District 65 teacher wins Illinois teaching award


(Daily file photo by Patrick Svitek)

The Joseph E. Hill Education Center, 1500 McDaniel Ave. Evanston/Skokie School District 65 kindergarten teacher Kristin Mitchell received the Golden Apple Award for Excellence in Teaching & Leadership.

Catherine Henderson, Assistant City Editor

Evanston/Skokie District 65 superintendent Paul Goren said every time he visits Kristin Mitchell’s classroom, he can tell how much her students enjoy learning from her. When Mitchell received the Golden Apple Award for Excellence in Teaching & Leadership, Goren said it could not have gone “to a nicer person.”

Mitchell has taught kindergarten at Dr. Martin Luther King Jr. Literary and Fine Arts School for 10 years. She received the award on March 23 from Golden Apple, an Illinois nonprofit that aims to celebrate and support teachers.

“It’s really a special thing to be honored this way,” Mitchell said. “It gives you a lot of that drive to keep moving. It feels like I actually am doing something and it makes me want to keep pushing to do more all the time.”

According to a March 23 news release, the organization received 650 applications this year — a record number — from students, parents, peers or administrators on behalf of kindergarten to third grade teachers. Mitchell was one of 10 teachers who received the recognition, and she will be honored at a May 19 gala.

Each award winner will have the chance to study at Northwestern for a quarter — free of tuition — receive a $5,000 cash award and become a Golden Apple Academy fellow, according to the release.

“Golden Apple is proud to recognize this year’s award recipients for their exceptional accomplishments in the classroom,” the organization’s president and CEO Alicia Winckler said in the release. “Each of the recipients is uniquely talented and epitomizes the dedication, skill and drive in the teaching profession.”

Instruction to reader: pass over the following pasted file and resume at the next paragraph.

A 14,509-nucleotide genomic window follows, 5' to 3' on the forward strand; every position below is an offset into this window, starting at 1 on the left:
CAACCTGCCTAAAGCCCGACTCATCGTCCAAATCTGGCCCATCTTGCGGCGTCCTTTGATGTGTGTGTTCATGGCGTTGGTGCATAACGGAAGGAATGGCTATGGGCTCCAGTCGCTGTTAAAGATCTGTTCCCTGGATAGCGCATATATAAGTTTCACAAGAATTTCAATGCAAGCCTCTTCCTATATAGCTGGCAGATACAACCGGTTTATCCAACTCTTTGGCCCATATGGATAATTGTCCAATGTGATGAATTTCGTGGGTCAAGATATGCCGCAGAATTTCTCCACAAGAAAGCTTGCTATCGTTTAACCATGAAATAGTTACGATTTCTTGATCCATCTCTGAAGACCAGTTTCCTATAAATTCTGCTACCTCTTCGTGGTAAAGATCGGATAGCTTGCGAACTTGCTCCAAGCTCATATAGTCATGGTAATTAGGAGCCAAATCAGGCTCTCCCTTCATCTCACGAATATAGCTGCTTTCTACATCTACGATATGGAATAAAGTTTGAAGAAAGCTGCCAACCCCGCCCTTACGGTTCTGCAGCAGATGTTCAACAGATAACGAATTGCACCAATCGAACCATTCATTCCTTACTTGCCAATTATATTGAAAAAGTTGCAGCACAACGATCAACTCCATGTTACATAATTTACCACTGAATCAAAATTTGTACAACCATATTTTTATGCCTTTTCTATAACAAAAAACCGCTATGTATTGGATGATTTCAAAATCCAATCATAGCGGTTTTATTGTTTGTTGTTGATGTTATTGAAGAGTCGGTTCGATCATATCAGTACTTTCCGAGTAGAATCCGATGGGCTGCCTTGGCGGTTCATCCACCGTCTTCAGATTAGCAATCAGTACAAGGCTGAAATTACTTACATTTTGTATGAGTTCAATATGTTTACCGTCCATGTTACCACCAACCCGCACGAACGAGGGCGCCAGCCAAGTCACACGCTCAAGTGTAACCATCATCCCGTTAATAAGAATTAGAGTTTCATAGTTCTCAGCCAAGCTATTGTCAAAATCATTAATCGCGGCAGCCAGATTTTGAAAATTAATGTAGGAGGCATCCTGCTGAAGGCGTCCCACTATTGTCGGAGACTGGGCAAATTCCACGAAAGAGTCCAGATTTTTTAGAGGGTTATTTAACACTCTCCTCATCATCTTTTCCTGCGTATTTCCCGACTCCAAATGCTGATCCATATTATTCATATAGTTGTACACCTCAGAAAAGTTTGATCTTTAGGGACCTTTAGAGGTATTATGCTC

District officials, King Arts staff and Golden Apple representatives surprised Mitchell at an assembly, Goren told The Daily. Thinking she needed to find files for the superintendent, Mitchell said she rushed into the auditorium to discover the surprise, and it was a “mortifying” and “wonderful” experience. Goren said he greeted her with the “highest level of congratulations” and a hug.

In deciding to be a teacher, Mitchell said she always wanted to be in the classroom, but she thought she would teach high school math. When she switched to elementary education, it felt right, she said. At the kindergarten level, she said, she focuses on building relationships between students and their families, a skill Goren took note of.

“I’ve talked to several parents, and they adore her,” Goren said. “She’s a really supportive teacher, and that really plays an important role in engaging families in the learning process as well.”

Mitchell has worked to close the achievement gap as a part of school environment and climate work by focusing on early literacy, according to the release. Now that she has two children of her own, Mitchell told The Daily she learned how to differentiate her curriculum for student needs, building off her relationships with students.

In the classroom, Mitchell said she teaches her students to try their hardest without being afraid of making mistakes. She said she models these values and comes to class with a smile on her face every day to make students’ experience at school a positive one.

“Kindergarten is super special because we see so much happen in this year,” Mitchell said. “We see them come in and tell us that they don’t know how to read, and then they leave me (as) readers or they leave me as writers. Sometimes, it’s even a look in their face — it’s as if a window opens.”

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